Feb 18, 2020
Genieve Figgis
00:38:09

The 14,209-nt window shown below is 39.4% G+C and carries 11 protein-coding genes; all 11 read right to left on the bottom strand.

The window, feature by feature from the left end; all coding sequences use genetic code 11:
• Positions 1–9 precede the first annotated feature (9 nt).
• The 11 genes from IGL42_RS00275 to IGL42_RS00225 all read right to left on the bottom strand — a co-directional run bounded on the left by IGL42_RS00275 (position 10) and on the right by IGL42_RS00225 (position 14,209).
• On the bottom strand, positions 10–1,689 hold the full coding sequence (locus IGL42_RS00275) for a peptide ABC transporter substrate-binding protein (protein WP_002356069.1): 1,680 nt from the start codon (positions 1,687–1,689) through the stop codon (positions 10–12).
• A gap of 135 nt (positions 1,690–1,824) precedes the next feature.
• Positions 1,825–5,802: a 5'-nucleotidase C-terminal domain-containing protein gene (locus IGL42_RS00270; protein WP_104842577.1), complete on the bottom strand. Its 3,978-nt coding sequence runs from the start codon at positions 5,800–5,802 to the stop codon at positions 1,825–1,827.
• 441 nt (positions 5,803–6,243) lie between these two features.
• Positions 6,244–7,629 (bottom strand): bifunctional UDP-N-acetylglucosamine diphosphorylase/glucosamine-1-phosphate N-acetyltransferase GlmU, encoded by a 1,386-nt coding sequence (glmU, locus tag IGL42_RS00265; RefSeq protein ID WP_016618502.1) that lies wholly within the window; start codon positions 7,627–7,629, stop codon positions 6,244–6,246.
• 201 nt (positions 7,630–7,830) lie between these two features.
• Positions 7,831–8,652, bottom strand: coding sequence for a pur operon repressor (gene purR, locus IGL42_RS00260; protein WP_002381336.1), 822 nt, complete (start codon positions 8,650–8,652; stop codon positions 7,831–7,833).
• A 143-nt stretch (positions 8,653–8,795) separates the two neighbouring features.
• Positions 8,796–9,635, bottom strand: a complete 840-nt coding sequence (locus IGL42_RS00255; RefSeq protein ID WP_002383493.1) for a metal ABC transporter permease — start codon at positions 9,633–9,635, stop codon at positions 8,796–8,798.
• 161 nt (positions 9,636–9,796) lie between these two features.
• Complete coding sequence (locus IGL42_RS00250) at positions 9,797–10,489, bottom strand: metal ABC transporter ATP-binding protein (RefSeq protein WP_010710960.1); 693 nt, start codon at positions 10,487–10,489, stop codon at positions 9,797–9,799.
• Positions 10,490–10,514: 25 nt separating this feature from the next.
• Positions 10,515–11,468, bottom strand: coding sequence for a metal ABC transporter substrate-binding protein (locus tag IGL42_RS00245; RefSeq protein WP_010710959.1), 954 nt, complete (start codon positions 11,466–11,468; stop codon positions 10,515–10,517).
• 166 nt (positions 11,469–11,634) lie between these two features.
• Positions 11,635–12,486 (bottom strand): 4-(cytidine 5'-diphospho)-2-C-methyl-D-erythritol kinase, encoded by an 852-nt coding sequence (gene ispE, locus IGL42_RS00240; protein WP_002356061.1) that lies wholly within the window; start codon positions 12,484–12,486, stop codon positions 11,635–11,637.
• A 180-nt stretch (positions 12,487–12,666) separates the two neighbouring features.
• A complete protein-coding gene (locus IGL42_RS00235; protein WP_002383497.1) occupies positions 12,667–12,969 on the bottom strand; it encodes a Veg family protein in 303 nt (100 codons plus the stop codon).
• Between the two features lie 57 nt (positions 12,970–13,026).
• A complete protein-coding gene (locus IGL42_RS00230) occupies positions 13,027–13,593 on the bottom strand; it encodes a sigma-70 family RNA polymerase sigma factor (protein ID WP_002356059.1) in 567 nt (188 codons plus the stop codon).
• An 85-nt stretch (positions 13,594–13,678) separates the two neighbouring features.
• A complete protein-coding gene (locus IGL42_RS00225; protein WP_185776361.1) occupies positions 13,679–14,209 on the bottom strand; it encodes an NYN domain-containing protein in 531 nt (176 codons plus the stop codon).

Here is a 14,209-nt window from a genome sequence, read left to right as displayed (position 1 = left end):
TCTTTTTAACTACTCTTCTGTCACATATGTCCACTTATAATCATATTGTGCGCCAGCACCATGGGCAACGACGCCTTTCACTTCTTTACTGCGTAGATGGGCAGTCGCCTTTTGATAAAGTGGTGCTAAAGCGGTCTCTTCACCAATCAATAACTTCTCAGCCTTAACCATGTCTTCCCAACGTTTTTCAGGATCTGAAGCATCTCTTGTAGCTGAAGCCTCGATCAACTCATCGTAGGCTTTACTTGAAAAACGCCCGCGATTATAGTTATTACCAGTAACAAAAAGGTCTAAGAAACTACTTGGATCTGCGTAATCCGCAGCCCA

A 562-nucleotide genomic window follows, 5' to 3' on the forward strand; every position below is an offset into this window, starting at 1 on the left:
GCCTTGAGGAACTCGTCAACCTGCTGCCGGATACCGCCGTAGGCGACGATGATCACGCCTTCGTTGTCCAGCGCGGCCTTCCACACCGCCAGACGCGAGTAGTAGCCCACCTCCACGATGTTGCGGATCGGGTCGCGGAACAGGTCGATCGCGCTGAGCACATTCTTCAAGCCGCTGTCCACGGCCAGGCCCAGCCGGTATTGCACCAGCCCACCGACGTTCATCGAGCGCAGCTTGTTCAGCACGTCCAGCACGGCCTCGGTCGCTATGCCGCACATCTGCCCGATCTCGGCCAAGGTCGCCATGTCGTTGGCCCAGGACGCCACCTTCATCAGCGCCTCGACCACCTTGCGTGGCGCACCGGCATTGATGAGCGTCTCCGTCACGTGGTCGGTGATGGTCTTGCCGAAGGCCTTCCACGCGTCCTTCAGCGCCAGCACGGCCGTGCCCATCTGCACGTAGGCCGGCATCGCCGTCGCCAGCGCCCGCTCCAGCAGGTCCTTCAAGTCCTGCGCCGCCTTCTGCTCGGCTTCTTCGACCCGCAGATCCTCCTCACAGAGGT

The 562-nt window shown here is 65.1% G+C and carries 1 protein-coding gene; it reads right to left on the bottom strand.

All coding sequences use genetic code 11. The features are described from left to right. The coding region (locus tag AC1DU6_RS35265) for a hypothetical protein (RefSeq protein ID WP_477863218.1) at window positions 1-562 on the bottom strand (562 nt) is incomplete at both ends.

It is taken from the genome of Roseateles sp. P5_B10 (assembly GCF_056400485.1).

In Episode 18 of The Great Women Artists Podcast, Katy Hessel interviews the world-renowned Irish artist, GENIEVE FIGGIS!! And WOW was it amazing to interview Genieve, whose vibrant, loosely rendered, liquid-like works that reimagine classical scenes I have been SUCH a fan of since her inaugural London exhibition at Almine Rech back in 2015! Working in oil and acrylic and at small- to mid-scale, Genieve Figgis produces paintings rich in color, texture, and humor. Striking the balance between figuration, her marble-style and liquid-like paintings are reminiscent of the 18th century Rococo style.   Born in Dublin and now based in County Wicklow, Figgis was always interested in art, however it wasn’t until she was in her thirties with two small children, that she completed her art education in 2012. Exhibiting across Dublin galleries, it wasn’t until Figgis used Twitter to display her artwork in 2014, which caught the attention of one artist in particular – Richard Prince – who introduced Figgis to the New York art scene. Often reimagining and re-staging historical works – from Boucher, Fragonard, and Watteau – Figgis is particularly interested in scenes that feature sumptuous domestic interiors and stately country homes. It was such an honour to get to know and interview Genieve. We chat about everything from her strict Irish Catholic upbringing, what it was like entering a museum for the first time aged 19, going to art school later on in life, her ideas and interests behind her incredible painterly scenes, to her process and being an artist today.  See more of Genieve's work here:  https://www.genievefiggis.com/ Thank you for listening!! This episode is sponsored by the National Art Pass and the Affordable Art Fair! @artfund: https://www.artfund.org/katy-hessel To receive a free tote bag with your National Art Pass, enter the code GREAT at checkout!  @affordableartfairuk: https://affordableartfair.com/ Follow us: Katy Hessel: @thegreatwomenartists / @katy.hessel Sound editing by Amber Miller (@amber_m.iller) Artwork by @thisisaliceskinner Music by Ben Wetherfield https://www.thegreatwomenartists.com/